As I made my way through the forest, the trees released their hold on the sky, and the snow decreased. At exactly 4:02 pm, I emerged from Dixie National Forest and turned onto the highway that would take me back to St. George the way I had driven that morning. Just as it was before, there was little snow on the main road and none falling from the sky. Eventually, my shoulders and hands relaxed, my heartbeat slowed, and I stopped thinking about my breathing, until it dawned on me—I still had to drive through the Zion switchbacks to return to St. George.
Half an hour later, I met with my boss. He didn’t even blink. He also didn’t ask any questions. He just said best wishes while he stood behind his desk. I’m sure a hangnail was waiting.
My hands tingled for the next hour. A bird flew into my windshield, inflicting another flash of panic and causing me to strangle the wheel again.
As I neared the entrance to Zion, I noticed a van up ahead on the side of the road. People emerged with their cameras. How stupid, I thought. What are they doing? I didn’t realize how entirely focused I was on the road ahead of me until I looked slightly to my left. There, lumbering through a snowy field was a herd of bison. I quickly pulled over and stood outside just staring at the beasts for a while.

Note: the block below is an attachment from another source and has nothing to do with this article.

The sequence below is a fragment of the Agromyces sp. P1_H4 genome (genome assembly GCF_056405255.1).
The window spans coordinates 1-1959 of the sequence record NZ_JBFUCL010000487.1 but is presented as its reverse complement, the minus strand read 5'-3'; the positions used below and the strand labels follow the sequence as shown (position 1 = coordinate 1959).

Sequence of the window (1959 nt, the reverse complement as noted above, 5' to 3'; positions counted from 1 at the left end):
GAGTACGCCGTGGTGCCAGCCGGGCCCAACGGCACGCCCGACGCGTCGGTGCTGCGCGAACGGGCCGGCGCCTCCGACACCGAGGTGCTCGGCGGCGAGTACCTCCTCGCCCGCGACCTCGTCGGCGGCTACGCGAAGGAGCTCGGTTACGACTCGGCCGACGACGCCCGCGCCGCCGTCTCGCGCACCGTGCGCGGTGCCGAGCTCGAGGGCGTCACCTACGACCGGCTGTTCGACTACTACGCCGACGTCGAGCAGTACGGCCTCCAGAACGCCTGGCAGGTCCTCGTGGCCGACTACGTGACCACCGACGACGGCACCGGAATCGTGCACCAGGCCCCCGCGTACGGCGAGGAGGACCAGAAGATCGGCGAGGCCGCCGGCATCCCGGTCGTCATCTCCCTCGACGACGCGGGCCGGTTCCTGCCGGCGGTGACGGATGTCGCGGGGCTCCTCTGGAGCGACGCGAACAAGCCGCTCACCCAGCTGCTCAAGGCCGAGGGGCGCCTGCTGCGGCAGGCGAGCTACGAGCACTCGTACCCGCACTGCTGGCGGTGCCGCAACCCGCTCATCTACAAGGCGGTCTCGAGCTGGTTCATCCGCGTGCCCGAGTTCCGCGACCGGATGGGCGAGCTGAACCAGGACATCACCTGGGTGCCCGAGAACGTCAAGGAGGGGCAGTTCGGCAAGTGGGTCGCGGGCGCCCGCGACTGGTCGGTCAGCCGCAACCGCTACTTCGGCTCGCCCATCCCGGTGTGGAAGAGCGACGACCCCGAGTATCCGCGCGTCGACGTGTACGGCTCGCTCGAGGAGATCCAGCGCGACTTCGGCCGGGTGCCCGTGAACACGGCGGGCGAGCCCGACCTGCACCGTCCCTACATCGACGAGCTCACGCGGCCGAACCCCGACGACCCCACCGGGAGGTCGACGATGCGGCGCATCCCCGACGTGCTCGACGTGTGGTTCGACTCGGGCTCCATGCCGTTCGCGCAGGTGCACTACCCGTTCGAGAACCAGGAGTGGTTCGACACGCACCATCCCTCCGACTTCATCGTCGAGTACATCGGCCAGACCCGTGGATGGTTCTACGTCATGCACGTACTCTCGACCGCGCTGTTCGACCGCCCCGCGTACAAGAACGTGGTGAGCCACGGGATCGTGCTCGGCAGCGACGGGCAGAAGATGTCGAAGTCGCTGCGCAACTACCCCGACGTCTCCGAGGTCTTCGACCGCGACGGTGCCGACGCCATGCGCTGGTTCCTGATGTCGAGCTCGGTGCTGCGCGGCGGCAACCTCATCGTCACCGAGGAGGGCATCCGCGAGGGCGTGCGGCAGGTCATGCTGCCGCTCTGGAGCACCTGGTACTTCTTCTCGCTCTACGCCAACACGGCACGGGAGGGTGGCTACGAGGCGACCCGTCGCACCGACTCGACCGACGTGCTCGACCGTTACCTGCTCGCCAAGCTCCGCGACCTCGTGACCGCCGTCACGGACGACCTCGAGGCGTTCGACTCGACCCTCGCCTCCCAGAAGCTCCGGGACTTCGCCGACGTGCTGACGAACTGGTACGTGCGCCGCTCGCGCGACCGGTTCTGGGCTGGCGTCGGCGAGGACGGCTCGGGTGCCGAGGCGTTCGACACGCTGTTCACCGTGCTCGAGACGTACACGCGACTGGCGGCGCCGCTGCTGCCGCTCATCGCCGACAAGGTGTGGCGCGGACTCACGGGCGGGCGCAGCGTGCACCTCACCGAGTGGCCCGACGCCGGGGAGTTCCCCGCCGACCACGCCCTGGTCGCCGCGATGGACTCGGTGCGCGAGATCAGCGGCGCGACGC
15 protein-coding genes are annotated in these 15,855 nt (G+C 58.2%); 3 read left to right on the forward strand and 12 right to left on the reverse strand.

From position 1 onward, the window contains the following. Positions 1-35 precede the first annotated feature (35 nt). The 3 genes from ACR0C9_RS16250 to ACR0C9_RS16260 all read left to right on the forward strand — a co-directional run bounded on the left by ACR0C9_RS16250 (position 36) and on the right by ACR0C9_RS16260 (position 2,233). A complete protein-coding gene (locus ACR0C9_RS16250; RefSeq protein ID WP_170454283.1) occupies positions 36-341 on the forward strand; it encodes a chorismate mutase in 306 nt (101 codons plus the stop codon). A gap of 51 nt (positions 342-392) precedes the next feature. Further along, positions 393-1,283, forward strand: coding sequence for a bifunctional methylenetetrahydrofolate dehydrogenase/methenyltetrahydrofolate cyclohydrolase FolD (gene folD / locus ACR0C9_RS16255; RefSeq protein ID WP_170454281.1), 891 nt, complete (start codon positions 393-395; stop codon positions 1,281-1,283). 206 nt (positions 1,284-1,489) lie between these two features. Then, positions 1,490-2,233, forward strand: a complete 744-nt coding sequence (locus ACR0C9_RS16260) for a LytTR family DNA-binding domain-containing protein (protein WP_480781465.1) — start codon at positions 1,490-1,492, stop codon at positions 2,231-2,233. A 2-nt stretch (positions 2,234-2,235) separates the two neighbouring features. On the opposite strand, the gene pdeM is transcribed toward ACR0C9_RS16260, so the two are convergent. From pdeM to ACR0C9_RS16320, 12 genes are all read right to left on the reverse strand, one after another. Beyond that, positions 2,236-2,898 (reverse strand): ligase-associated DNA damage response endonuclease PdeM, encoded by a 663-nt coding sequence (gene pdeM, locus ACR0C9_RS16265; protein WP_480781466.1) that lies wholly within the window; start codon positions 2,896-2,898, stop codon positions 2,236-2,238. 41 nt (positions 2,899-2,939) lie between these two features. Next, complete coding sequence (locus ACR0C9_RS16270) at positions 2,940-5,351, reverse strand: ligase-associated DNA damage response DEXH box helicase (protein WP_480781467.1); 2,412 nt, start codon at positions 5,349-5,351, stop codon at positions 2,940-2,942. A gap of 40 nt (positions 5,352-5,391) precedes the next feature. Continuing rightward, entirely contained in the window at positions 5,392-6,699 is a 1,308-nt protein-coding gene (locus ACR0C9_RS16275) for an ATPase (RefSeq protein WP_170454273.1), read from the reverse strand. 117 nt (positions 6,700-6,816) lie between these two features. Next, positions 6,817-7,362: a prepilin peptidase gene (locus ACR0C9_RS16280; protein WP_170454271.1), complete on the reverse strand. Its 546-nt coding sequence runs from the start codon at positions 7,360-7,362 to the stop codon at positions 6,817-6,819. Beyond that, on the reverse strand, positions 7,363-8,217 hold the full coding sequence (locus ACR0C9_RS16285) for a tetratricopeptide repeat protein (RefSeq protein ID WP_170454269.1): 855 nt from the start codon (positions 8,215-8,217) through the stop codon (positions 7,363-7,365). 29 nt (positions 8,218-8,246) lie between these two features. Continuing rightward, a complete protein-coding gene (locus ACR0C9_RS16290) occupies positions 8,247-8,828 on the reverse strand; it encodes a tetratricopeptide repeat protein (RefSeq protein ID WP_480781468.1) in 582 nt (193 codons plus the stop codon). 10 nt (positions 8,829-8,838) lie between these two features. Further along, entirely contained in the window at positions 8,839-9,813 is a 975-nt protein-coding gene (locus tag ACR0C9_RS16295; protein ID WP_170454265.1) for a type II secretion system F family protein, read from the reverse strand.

March 1 arrived. My last day. My freedom. My leap of faith. I didn’t look back.
I arrived at the switchbacks and took a deep breath—this time from relief. There wasn’t much snow, and the roads had been cleared fairly well. Soon I left Zion and returned to a major highway.
My cell service returned, and I called my best friend back on the east coast. I knew he would say the right thing. He wouldn’t think I was stupid. Or stubborn. Or crazy. He wouldn’t judge me. Or freak out on me.
He would understand that our journey in life is all about the decisions we make. When we face the unknown, sometimes we leap; sometimes we turn around. The important thing is that we make a decision and continue on.
He got on the phone, and I said “Hi,” in a shaky voice. The second he asked if I was okay, I broke down. Because at that point, I didn’t have to decide anything, and I knew I was all right.
Jennifer L. Blanck is a writer who continues to take leaps of faith, although she’s more careful when it comes to snowy weather. Her writing has appeared most recently in the Toastmaster, Harpers.com.uk, and Wine Enthusiast. You can follow her adventures on Twitter and Instagram @JLBlanck and her blog at https://
On Weather is a series published on Sundays. See submission guidelines here.